Skovgaard-Olsen, N., Singmann, H., & Klauer, K. C. (2016). The relevance effect and conditionals. Cognition, 150, 26–36.
Kellen, D., & Singmann, H. (2016). ROC residuals in signal-detection models of recognition memory. Psychonomic Bulletin & Review, 23, 253-264.
Gauvrit, N., Singmann, H., Soler-Toscano, F., & Zenil, H. (in press). Algorithmic complexity for psychology: a user-friendly implementation of the coding theorem method. Behavior Research Methods.
Singmann H., Klauer K. C. & Over D. E. (2014). New normative standards of conditional reasoning and the dual-source model. Frontiers in Psychology, 5, 316.
Obtains p-values for linear or generalized linear mixed models and allows to conveniently specify any within-/between-subjects ANOVAs. Uses "Type 3" sums of squares as default.
Fits and obtains the Fisher information approximation (FIA) measure of model complexity for multinomial processing tree (MPT) models. Can also fit SDT or other models for categorical data.
Provides the algorithmic complexity for short strings, an approximation of the Kolmogorov Complexity of a short string using the coding theorem method.
Provides PDF, CDF, quantile function, and RNG for the diffusion model and the linear ballistic accumulator (LBA). All functions are fully vectorized.
Multinomial Processing Tree (MPT) models are cognitive measurement models for categorical data. They describe observed response frequencies from a finite set of response categories (i.e., responses following a multinomial distribution) with a finite number of latent states. Each latent state is reached by particular combinations of cognitive processes; processes that are assumed to take place in an all-or-nothing fashion.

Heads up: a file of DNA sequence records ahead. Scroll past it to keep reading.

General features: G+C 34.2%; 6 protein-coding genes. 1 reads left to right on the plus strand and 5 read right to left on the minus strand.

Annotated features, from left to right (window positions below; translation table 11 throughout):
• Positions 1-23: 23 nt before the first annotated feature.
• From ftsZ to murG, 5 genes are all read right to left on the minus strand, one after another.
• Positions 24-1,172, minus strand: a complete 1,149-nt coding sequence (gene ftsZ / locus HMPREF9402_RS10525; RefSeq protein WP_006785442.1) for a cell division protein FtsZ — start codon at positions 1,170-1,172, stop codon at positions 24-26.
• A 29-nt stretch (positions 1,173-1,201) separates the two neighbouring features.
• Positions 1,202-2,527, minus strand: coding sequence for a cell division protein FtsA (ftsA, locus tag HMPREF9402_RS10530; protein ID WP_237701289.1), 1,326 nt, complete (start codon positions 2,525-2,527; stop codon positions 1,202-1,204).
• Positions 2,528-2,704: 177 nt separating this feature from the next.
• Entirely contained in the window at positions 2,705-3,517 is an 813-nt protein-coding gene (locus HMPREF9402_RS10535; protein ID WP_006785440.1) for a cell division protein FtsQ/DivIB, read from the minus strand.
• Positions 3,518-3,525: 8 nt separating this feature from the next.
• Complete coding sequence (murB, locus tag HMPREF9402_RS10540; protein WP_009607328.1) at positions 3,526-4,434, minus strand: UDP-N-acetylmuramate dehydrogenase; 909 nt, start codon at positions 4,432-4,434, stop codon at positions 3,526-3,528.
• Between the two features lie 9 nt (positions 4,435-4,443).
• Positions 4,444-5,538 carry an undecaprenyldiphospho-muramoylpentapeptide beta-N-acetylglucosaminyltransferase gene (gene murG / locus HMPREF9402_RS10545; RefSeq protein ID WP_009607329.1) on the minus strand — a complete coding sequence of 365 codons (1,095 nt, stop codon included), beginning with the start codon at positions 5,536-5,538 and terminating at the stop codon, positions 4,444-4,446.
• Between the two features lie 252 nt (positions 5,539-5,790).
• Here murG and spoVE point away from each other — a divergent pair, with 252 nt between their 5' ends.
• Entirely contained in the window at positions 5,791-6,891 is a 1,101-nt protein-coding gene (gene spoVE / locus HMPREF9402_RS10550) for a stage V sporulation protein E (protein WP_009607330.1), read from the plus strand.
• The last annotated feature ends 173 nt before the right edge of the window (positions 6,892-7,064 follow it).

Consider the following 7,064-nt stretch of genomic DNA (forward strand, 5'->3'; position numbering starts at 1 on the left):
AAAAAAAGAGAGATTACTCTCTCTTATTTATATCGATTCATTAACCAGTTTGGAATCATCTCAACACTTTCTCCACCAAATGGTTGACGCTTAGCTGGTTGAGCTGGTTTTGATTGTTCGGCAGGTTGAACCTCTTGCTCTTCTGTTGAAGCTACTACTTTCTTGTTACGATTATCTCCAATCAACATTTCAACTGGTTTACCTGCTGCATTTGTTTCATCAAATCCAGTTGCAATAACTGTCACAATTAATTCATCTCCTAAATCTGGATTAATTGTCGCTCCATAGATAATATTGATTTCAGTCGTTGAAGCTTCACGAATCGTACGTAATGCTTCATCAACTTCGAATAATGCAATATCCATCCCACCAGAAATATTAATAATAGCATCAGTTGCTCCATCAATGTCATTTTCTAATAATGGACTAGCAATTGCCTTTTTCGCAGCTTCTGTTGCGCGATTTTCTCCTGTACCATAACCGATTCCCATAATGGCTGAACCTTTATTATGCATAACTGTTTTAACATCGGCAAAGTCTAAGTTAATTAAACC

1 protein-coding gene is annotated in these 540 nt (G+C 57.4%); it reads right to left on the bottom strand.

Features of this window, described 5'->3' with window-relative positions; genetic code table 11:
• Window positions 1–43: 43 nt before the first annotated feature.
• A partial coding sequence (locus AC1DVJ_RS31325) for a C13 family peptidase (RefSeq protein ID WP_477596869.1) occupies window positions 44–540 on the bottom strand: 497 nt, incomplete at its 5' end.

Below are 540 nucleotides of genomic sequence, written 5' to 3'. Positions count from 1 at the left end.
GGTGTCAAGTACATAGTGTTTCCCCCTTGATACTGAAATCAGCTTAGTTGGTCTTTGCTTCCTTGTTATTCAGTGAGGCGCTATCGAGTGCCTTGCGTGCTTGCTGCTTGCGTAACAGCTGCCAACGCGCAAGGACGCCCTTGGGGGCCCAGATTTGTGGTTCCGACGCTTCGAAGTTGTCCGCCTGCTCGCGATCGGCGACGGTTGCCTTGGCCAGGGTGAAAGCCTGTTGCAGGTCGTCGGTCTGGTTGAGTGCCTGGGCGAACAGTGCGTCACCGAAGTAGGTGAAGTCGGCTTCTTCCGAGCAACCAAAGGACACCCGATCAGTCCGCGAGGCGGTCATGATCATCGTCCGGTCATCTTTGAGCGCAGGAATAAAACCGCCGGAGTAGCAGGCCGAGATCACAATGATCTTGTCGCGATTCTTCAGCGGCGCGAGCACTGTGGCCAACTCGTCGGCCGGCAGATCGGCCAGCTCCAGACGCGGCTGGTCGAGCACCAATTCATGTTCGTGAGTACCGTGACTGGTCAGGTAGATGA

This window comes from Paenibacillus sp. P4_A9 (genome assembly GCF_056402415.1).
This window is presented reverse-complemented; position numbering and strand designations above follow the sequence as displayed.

Reasoning is the ability to infer propositions from given propositions. The psychological research is concerned with the cognitive processes underlying human reasoning. An influential way of addressing this question has been to compare observed reasoning performance with normative systems such as bivalent logic or probability theory with the goal to infer that underlying processes somehow mimic or reproduce normative systems.
Recognition memory is concerned with the ability to discriminate between previously encountered information and new information. A central question is how to disentangle response tendencies (e.g., the tendency to respond "old") from memory performance (i.e., the ability to discriminate between old and new information). Several measurement models with markedly different assumptions about the underlying memory process exist.
Mixed models (aka multilevel or hierarchical models) are statistical models containing both fixed- and random-effects terms. They are useful when multiple measurements exist for each unit of observation (e.g., participant or item), or for hierarchical data. Linear mixed models (LMMs) are used for normally distributed dependent variables, generalized linear mixed models (GLMMs) are applicable to other distributions (e.g., binomial data).